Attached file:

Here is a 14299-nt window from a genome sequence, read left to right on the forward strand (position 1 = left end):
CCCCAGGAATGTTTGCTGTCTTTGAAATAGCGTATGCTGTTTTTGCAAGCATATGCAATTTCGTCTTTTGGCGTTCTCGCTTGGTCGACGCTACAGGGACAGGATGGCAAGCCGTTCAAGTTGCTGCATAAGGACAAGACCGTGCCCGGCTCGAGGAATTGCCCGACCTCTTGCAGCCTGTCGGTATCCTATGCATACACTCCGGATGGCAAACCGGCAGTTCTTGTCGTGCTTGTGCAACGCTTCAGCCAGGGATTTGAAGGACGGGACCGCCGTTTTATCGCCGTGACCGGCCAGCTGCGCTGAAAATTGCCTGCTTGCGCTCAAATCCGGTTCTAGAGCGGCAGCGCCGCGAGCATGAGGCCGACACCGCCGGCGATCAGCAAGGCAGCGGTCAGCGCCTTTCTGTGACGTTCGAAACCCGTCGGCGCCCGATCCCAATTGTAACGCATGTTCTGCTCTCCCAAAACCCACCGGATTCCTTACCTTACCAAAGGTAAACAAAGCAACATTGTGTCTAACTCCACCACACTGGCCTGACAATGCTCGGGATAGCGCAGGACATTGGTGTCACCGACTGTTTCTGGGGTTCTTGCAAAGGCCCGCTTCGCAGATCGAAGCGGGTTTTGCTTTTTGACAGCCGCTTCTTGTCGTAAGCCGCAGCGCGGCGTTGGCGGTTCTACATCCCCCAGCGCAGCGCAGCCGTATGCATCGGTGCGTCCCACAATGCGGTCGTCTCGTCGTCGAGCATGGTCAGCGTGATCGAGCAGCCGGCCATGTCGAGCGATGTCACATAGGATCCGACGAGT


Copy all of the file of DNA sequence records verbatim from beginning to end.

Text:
Here is a 14299-nt window from a genome sequence, read left to right on the forward strand (position 1 = left end):
CCCCAGGAATGTTTGCTGTCTTTGAAATAGCGTATGCTGTTTTTGCAAGCATATGCAATTTCGTCTTTTGGCGTTCTCGCTTGGTCGACGCTACAGGGACAGGATGGCAAGCCGTTCAAGTTGCTGCATAAGGACAAGACCGTGCCCGGCTCGAGGAATTGCCCGACCTCTTGCAGCCTGTCGGTATCCTATGCATACACTCCGGATGGCAAACCGGCAGTTCTTGTCGTGCTTGTGCAACGCTTCAGCCAGGGATTTGAAGGACGGGACCGCCGTTTTATCGCCGTGACCGGCCAGCTGCGCTGAAAATTGCCTGCTTGCGCTCAAATCCGGTTCTAGAGCGGCAGCGCCGCGAGCATGAGGCCGACACCGCCGGCGATCAGCAAGGCAGCGGTCAGCGCCTTTCTGTGACGTTCGAAACCCGTCGGCGCCCGATCCCAATTGTAACGCATGTTCTGCTCTCCCAAAACCCACCGGATTCCTTACCTTACCAAAGGTAAACAAAGCAACATTGTGTCTAACTCCACCACACTGGCCTGACAATGCTCGGGATAGCGCAGGACATTGGTGTCACCGACTGTTTCTGGGGTTCTTGCAAAGGCCCGCTTCGCAGATCGAAGCGGGTTTTGCTTTTTGACAGCCGCTTCTTGTCGTAAGCCGCAGCGCGGCGTTGGCGGTTCTACATCCCCCAGCGCAGCGCAGCCGTATGCATCGGTGCGTCCCACAATGCGGTCGTCTCGTCGTCGAGCATGGTCAGCGTGATCGAGCAGCCGGCCATGTCGAGCGATGTCACATAGGATCCGACGAGT